Burberry and Marks & Spencer are among the FTSE 100 companies given top marks for the number of female directors on their boards, according to the Female FTSE Board report.
Burberry leads the charge among fashion brands, ranking second in the report’s Female FTSE 100 list, with three female directors. It is also one of only three FTSE 100 companies that has two female executive directors, chief executive Angela Ahrendts and chief financial officer Stacey Cartwright.
According to the report by the Cranford School of Management, “2012 has seen a step change in the number of women appointed onto FTSE 100 companies following the publication of the Davies Report in February 2011”, which called for more women in boardrooms.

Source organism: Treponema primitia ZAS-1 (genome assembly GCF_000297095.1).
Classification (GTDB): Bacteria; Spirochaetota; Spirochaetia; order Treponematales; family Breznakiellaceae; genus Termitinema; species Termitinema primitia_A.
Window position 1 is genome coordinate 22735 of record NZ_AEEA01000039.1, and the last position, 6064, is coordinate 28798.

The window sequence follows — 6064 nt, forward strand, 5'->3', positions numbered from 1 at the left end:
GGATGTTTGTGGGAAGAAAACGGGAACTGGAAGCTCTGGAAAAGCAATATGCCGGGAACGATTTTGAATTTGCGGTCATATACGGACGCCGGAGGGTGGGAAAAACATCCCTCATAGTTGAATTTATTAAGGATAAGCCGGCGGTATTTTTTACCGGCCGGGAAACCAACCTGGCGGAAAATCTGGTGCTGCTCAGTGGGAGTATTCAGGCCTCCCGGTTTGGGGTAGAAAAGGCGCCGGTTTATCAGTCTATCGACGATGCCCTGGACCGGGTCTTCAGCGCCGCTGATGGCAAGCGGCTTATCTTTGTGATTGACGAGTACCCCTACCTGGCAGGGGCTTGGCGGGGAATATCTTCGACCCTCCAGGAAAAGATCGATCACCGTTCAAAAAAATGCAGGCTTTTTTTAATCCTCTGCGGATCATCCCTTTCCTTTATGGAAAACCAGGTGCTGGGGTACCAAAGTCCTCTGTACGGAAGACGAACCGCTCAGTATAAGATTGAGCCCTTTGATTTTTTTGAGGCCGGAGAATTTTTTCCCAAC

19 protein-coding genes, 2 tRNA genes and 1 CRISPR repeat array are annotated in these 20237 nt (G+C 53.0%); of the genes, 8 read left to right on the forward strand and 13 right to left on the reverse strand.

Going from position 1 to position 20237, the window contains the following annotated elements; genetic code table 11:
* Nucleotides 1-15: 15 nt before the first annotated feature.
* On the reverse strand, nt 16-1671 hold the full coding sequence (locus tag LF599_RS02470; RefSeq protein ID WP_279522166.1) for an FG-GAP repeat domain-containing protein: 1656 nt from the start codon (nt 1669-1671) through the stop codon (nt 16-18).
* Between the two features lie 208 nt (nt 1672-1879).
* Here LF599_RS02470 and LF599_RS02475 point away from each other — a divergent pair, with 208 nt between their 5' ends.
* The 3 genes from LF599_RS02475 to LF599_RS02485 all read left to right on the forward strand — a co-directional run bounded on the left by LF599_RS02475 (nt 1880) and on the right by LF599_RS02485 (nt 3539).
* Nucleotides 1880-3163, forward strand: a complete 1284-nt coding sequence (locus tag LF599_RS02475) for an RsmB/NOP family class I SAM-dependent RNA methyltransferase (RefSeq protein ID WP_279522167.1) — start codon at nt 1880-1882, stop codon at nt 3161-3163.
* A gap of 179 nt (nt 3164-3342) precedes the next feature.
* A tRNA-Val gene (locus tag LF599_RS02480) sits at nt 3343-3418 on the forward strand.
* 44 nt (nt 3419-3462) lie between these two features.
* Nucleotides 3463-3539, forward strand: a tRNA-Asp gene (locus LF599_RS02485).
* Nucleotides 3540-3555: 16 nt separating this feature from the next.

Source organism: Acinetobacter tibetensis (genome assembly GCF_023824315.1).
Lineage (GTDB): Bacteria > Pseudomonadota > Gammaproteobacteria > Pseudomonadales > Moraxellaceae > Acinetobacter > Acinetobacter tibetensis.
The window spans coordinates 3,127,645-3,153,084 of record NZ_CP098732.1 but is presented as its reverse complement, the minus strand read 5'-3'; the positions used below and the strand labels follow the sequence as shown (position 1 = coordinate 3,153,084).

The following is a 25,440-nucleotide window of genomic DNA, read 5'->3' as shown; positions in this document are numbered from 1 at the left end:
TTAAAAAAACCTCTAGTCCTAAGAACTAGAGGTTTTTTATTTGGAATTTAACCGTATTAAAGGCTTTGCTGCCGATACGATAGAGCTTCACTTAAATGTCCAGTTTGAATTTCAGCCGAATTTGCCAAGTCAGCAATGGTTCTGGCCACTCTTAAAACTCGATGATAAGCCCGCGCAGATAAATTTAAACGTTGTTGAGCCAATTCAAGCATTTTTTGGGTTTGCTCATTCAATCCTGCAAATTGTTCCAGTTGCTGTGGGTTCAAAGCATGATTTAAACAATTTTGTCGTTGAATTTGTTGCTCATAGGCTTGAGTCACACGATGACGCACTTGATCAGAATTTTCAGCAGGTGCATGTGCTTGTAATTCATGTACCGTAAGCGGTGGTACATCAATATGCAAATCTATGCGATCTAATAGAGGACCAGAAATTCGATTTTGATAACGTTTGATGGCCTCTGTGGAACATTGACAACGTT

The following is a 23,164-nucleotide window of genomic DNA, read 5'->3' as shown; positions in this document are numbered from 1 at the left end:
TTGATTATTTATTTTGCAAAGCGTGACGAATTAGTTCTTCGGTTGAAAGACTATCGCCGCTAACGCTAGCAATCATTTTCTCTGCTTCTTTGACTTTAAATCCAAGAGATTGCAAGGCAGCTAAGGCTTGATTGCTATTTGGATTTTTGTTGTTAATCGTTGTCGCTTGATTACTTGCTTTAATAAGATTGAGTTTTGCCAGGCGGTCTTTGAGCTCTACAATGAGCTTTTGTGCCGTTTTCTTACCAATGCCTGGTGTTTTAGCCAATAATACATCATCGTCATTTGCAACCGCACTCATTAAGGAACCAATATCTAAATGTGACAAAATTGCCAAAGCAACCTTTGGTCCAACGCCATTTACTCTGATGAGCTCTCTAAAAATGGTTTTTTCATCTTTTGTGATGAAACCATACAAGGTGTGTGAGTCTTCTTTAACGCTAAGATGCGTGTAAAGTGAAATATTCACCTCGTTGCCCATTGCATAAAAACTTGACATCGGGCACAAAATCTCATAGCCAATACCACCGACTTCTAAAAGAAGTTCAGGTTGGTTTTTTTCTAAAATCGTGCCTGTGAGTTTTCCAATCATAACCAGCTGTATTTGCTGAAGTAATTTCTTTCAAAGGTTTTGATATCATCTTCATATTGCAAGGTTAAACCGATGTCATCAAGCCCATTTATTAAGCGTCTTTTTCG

There are now 141 women holding FTSE 100 board seats, an increase of 25 on 2010. Those figures include 20 female executive directorships and 143 female non-executive directorships, and overall the percentage of female board directors is 15%.
Marks & Spencer ranks in joint third position, with its board directors Kate Bostock, Laura Wade Gery and Martha Lane Fox, while Next sits in joint 63rd place, with non-executive director Christine Cross. Among the FTSE 250, Debenhams ranked 24th in the list of companies with an at least 20% female board.
The report predicted that 26.7% of directors would be women by 2015 and 36.9% by 2020.